A theatrical work reckoning with that history will naturally attract older audiences, and Broadway ticket prices, of course, skew toward the well-heeled. But, like Jeremy O. Harris’ lauded Slave Play, with which it will undoubtedly compete for best play at next year’s Tonys, The Inheritance needs to be seen by the youth as well, in the interest of the intergenerational understanding the play promotes.
Does Lopez believe it will be seen by the Leos and Tuckers of the world? “I hope it will!” he replies. “I mean, I wrote it for them as much as I wrote it for my generation, to kind of understand the generation that came before me. I hope that maybe – through watching Toby and Eric – they will understand me in some way.”
He adds that there’s no getting around the financial realities of keeping a show running on Broadway – “you can’t just give tickets away” – but says The Inheritance is looking at ways to make them more affordable. “We’re partnering with The Generations Project [a nonprofit promoting cross-generational LGBTQ dialogue] to effectively get people to sponsor blocks of tickets for young people… We’re basically turning around to the people who can afford to see the play, and saying, ‘If it’s so important to you that younger people come and see this play, buy another ticket, and give it to a younger person.'”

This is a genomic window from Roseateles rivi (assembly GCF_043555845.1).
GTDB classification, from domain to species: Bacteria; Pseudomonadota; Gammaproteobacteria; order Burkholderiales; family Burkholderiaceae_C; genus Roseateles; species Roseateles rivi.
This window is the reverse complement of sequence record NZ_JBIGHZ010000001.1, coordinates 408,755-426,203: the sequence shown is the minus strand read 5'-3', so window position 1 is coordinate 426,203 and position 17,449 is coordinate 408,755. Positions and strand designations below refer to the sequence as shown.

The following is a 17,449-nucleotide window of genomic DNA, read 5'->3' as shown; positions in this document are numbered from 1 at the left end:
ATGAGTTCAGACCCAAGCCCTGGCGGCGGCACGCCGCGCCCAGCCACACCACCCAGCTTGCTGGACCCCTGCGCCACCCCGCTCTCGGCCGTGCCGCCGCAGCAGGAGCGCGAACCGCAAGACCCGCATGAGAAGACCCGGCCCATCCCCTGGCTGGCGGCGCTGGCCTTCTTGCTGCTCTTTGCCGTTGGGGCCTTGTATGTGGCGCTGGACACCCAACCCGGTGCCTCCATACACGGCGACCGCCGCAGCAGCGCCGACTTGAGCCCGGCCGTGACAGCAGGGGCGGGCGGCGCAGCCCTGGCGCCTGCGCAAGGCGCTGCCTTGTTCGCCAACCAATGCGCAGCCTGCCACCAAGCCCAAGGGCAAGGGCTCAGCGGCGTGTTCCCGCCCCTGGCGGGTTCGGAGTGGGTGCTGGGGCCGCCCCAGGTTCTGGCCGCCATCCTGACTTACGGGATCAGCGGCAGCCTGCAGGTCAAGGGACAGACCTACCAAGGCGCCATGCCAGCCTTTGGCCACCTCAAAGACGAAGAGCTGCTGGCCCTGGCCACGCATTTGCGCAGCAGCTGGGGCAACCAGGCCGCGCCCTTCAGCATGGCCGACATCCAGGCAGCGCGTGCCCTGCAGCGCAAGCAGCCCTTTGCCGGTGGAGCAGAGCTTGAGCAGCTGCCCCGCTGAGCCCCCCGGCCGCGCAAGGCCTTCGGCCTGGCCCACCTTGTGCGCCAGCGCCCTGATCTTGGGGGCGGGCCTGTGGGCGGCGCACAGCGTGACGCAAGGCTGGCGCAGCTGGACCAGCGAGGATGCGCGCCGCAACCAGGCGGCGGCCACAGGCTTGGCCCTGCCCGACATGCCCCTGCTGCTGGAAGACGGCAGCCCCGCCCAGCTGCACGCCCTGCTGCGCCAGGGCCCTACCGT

Following the 50th anniversary of Stonewall, at a moment in history when the country is riven, even among progressives, by generation (only days ago even Barack Obama was slammed by some for questioning so-called “cancel culture”), The Inheritance is the right play, at the right time, in the right city. And if six and a half hours sounds like a lot, know that not only does it fly by, but it’s so ingeniously written and structured that you don’t want it to end. Lopez has rightly observed that to some, the acts of the play feel like chapters in a TV series – the theatrical equivalent of a Netflix binge.
And what of that possibility, at some point? The Inheritance is only beginning what will hopefully be a long life on Broadway, and Lopez says it’s too soon to speculate about a future on film or TV. But you have to imagine it would be something episodic, and lengthy – there’s too much going on in this glorious story to short-change anything. In fact, Lopez suggests some of those previously-cut scenes just might resurface one day. “All I know is, twelve hours,” he says with a laugh. “I’m gonna need at least twelve hours!” It would be twelve hours well spent.